Why Kubernetes and Terraform are the pillars of modern IT infrastructure
In the majority of Spaceport projects, we have to design, deploy and maintain the underlying IT infrastructure for a certain product or service. Terraform and Kubernetes are the tools for that.
Terraform was developed by Hashicorp, the company behind Vagrant, Consul, Vault, Nomad and other tools from HashiStack. This is a configuration orchestration tool that is incredible for provisioning, adjusting and destroying the virtual server environments. It is available both as a DevOps-as-a-Service enterprise-grade offer from Hashicorp and as an open-source solution able to work with a variety of Cloud Service Providers to create multi-cloud ecosystems.
If you worked with AWS CloudFormation, just imagine a similar system that works with any set of components from any number of cloud computing providers — and you will see why Terraform rocks. Terraform manifests work equally well on AWS, Azure, GCP, DigitalOcean, VMware, allow spawning fully-functional environments in literally no time, and enable automated setup of all the needed software and libraries, DNS and networking configuration, as well as all the required virtual machines.
One might mention that there are multiple configuration management tools like Chef, Ansible, Salt, or Puppet that can perform these tasks — and one would be right. We would say, even more, Ansible playbooks are great for certain aspects of infrastructure configuration, complete with installing the required versions of infrastructure components.
However, the core benefit of Terraform manifests is that they are written in descriptive, not procedural language and are cloud-agnostic. This means that any needed state of the infrastructure can be codified and versioned like any other code through Github. Any operation output can become the input for any other operation, allowing managing the immutable infrastructure as code — the state unreachable by older generation DevOps tools.
Containers should be managed using Kubernetes
Introduction of Docker containers simply revolutionized the way the IT industry develops, deploys and maintains the software. When your app has everything it needs to run packed into a neat code container, can run on any underlying infrastructure and any required number of containers can be launched with ease — it’s miles higher than the earlier ways of manual server configuration and app setup.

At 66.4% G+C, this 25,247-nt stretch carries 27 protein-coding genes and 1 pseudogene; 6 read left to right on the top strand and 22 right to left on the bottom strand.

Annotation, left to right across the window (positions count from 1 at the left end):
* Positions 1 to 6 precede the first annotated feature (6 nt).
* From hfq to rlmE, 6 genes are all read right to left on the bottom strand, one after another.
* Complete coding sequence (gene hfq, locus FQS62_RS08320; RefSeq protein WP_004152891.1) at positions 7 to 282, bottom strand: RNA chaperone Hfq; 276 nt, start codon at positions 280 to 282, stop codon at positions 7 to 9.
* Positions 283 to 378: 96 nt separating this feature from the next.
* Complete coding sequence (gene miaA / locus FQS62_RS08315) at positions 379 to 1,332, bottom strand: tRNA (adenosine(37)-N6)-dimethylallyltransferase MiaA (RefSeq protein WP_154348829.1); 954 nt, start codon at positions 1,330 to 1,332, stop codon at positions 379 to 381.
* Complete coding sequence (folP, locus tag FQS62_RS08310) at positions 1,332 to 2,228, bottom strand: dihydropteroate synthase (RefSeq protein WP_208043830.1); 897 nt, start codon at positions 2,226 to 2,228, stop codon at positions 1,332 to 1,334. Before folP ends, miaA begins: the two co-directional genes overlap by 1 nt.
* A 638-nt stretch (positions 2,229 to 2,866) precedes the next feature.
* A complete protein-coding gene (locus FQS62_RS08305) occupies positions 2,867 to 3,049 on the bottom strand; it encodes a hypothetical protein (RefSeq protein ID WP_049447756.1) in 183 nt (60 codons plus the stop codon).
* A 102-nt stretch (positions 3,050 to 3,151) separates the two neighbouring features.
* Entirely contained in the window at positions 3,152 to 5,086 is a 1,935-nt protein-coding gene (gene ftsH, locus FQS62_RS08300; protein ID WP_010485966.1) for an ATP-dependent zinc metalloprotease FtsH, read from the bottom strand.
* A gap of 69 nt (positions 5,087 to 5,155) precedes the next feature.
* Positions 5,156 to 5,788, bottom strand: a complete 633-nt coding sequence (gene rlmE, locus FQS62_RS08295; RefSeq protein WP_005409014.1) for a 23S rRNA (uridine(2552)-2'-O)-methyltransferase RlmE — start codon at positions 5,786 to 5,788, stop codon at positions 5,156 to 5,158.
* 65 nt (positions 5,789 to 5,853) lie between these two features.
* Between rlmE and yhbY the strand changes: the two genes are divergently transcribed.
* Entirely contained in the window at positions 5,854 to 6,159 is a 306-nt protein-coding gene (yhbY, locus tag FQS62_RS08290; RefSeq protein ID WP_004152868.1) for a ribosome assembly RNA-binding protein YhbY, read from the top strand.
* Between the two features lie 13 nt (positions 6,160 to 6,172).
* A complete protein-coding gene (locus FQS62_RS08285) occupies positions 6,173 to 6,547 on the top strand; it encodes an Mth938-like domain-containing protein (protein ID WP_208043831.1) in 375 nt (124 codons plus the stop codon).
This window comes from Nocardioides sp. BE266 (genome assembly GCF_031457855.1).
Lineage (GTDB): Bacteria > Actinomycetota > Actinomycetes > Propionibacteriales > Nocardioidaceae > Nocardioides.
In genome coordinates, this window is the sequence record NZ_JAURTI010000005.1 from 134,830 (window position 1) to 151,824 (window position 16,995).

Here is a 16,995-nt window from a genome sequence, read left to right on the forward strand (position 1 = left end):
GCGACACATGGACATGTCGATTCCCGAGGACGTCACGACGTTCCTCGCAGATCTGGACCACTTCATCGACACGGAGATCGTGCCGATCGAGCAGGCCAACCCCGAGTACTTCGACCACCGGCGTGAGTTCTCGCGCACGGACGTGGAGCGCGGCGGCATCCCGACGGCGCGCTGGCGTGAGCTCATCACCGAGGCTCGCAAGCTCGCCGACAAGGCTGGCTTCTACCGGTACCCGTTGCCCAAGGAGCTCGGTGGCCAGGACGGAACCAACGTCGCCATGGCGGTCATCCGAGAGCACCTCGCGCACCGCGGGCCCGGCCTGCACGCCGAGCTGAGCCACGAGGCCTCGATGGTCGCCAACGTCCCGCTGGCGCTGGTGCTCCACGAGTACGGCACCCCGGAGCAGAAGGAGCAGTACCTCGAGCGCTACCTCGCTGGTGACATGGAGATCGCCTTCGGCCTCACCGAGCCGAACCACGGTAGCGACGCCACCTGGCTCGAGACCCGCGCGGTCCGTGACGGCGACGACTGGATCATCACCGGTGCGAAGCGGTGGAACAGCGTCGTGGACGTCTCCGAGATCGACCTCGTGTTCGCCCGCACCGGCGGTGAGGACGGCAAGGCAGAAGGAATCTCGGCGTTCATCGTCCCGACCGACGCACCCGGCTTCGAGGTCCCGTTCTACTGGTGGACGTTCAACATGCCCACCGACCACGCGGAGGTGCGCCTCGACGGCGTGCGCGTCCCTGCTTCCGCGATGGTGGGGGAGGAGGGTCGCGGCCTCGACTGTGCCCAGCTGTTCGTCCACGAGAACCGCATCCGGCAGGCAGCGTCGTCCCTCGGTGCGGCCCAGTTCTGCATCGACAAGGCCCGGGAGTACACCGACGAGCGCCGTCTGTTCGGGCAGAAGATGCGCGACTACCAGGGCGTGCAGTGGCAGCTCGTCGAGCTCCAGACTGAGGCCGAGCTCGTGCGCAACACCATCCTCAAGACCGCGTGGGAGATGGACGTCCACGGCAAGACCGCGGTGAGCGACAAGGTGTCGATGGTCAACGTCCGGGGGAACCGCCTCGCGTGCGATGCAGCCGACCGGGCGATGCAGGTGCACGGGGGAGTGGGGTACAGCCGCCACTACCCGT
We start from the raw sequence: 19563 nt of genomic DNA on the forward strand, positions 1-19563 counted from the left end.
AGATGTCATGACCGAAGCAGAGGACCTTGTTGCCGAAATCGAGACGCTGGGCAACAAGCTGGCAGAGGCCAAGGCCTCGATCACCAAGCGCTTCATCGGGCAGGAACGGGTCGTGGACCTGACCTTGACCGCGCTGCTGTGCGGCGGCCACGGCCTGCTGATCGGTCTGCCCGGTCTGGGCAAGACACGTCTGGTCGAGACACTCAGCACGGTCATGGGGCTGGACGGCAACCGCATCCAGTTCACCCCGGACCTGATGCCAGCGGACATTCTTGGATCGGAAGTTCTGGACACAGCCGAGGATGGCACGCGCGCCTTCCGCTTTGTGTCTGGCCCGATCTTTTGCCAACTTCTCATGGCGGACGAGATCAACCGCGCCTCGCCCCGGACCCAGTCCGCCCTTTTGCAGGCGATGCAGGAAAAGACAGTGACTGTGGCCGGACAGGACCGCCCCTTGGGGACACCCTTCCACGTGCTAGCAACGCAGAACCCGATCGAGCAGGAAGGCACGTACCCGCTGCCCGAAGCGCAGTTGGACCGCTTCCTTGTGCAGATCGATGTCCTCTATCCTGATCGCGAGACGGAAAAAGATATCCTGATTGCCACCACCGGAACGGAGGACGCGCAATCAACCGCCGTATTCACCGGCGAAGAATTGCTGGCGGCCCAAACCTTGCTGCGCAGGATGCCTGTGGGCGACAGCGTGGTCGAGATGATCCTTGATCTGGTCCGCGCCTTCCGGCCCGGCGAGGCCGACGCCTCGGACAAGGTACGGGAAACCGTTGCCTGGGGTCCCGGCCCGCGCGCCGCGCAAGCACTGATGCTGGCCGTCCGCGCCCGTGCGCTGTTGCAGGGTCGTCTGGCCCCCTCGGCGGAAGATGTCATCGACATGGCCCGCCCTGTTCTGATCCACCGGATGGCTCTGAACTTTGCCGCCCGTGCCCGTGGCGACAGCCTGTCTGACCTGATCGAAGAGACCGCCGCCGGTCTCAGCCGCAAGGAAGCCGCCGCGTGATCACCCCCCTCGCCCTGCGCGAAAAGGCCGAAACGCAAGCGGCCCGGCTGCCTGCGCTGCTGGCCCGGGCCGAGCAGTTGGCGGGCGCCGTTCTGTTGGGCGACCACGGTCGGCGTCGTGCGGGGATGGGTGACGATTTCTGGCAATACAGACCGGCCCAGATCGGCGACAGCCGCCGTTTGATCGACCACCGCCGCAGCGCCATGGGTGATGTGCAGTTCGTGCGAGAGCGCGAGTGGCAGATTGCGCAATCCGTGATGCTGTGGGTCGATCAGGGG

There were several attempts to create a tool for efficient management of containerized apps. You might have heard about Docker Swarm or Mesos/Marathon container management systems.
Kubernetes is an open-source container management platform originally developed by Google and included by default into many services of Google Cloud Platform, AWS, and MS Azure. This multi-layered tool implements the Infrastructure as Code principle of DevOps, allowing to manage each infrastructure layer — from a single container to pods, nodes, namespaces, and clusters, along with networking and physical hosts — independently. Why?
Because it allows the system to be fail-proof. If an error occurs, a monitoring agent forms a report and initiates the reprovisioning of the faulty element, so there are no major crashes. With Kubernetes, it’s easier to replace the faulty instance on the move than to stop and reboot the whole system. This is invaluable as any DevOps engineer will tell you.
Conclusions on the role of Kubernetes and Terraform
Using Kubernetes and Terraform manifests allows treating the IT infrastructure states as the code. These documents can be stored on GitHub, versioned and automatically used in software delivery pipelines. Every developer can fork the needed infrastructure state for a project, adjust the required parameters and build the needed environment in mere minutes. This is stellar years ahead of Waterfall software development with endless back-and-forth bounces of requests between the Devs and the Ops teams.
Using this DevOps approach allows shortening the product time-to-market by no less than 50%, as the recent research on the State of DevOps adoption shows. There are numerous other benefits, like increased disaster recovery time, fewer release issues, dramatically decreased infrastructure expenses, etc.
The point is — using these capabilities to the full extent is possible only if you cooperate with a trustworthy DevOps team, like Spaceport. We can execute the projects you have at hand and help your in-house IT team leverage the new solutions with maximum efficiency. Contact Spaceport team, we are always glad to assist!